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African Languages Studies

The Center, through the Department of Linguistics and Germanic, Slavic, Asian, and African Languages, offers instruction in 30 African languages and taught the 13 languages asterisked below in the 2001-2004 years.

Regular classroom instruction is offered by faculty for Arabic, Hausa, and Swahili.

27 languages are offered in the learner-oriented, on-demand, and faculty-supervised program for the graduate student and research scholars, ensuring the availability of languages needed for all major regions of Africa. From the many African students in the MSU community, native speakers are recruited for training to serve as tutors in the program supervised weekly by a faculty linguist.

Classroom work is supplemented by an advanced language laboratory, as well as by computer-assisted instruction in some languages.

The languages currently available for study at MSU are as follows:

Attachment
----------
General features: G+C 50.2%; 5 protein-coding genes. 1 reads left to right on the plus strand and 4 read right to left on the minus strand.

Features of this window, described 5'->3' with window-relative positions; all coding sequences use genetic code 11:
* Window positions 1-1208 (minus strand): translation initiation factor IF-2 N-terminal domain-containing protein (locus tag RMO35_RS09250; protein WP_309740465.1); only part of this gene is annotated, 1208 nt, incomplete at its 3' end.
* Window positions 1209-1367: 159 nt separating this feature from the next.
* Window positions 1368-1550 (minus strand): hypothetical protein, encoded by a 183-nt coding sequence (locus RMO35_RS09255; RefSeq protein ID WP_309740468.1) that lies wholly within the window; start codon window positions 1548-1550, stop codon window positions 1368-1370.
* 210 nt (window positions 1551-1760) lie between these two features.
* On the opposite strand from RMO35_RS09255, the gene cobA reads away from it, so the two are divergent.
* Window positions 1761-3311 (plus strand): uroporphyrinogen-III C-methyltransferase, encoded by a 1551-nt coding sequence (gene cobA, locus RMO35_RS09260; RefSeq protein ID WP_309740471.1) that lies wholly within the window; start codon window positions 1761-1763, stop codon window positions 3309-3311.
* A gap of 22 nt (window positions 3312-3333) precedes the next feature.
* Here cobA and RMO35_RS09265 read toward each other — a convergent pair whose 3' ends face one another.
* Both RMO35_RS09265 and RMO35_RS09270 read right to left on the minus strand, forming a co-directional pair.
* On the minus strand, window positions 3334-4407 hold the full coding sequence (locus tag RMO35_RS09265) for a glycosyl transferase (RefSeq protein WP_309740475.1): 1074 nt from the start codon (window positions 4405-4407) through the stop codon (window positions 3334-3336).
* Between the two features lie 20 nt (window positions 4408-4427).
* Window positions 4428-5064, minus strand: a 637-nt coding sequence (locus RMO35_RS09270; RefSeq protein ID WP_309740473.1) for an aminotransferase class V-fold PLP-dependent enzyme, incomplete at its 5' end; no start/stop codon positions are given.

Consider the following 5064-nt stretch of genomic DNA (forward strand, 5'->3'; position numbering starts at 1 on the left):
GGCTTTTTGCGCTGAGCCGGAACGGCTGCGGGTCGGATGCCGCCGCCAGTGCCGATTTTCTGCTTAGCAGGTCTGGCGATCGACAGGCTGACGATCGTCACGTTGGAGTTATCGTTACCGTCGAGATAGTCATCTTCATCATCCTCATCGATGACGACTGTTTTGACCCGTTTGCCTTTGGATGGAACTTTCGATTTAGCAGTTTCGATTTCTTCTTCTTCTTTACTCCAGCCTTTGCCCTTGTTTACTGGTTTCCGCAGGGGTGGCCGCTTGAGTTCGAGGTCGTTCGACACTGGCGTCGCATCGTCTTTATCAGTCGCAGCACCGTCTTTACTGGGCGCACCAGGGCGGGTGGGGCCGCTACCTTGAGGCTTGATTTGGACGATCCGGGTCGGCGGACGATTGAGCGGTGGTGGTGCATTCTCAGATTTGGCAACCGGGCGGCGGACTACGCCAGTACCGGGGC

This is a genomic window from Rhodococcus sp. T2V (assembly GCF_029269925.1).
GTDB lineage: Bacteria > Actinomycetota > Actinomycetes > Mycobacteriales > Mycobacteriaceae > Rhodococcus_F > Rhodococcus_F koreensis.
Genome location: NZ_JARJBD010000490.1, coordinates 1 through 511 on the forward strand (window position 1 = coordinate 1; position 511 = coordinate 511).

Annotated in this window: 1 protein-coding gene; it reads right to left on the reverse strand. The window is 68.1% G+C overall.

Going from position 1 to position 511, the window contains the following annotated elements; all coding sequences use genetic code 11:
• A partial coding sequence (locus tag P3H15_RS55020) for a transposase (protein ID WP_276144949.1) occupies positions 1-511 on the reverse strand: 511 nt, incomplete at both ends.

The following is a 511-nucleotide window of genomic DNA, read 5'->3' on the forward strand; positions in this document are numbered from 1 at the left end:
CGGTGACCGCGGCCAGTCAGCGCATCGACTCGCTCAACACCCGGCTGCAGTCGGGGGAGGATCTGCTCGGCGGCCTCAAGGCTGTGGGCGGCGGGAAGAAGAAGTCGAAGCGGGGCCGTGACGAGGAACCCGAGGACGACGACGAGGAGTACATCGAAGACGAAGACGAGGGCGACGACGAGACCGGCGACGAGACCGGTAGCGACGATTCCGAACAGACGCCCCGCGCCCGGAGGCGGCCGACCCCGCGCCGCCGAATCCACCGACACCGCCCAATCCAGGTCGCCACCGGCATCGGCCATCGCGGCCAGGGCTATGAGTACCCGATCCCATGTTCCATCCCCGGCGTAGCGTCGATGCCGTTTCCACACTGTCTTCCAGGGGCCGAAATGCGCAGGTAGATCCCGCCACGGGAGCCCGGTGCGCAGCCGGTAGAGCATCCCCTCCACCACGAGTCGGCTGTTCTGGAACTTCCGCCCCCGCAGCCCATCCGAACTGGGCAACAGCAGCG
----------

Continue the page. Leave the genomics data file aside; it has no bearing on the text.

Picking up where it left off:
(Bold denotes languages offered in a class mode. All others are on a tutorial basis.)

Summer Intensive Language Study

In addition to the Title VI FLAS fellowships available for language studies at MSU during academic year fall and spring semesters, the Center also provides Title VI-funded fellowships for summer intensive language study programs: Swahili and Zulu.

For details on academic year fellowships and applications, see FLAS. For summer intensive language fellowships, see SCALI Fellowship. For special questions, write Dr. Galen Sibanda, African Languages Coordinator, Linguistics and Languages, sibanda1@msu.edu, or phone (517) 353-0746.

African Language Materials

As a National Resource Center in African language and area studies, the Center and its faculty for African linguistics have developed:


  1. A number of language texts, grammars, and dictionaries through its publications program;
  2. A Resource Handbook for African Languages (by Professor David J. Dwyer)
  3. The Webbook of the African Languages (http://www.isp.msu.edu/AfrLang/hiermenu.html)
  4. The e-LCTL Project for priorities in teaching less commonly taught languages in the U.S. http://elctl.msu.edu
  5. Instructional Guide for African Languages in Small Classes (via CLEAR)
  6. Occasional conferences, seminars, and institutes on African languages for linguists and instructors.

Further details about African language study at MSU can be obtained from:

Dr. Galen Sibanda, African Languages Coordinator
Linguistics & Languages,
619 Red Cedar Rd, Rm B380
e-mail: sibanda1@msu.edu
Telephone: (517) 353-0746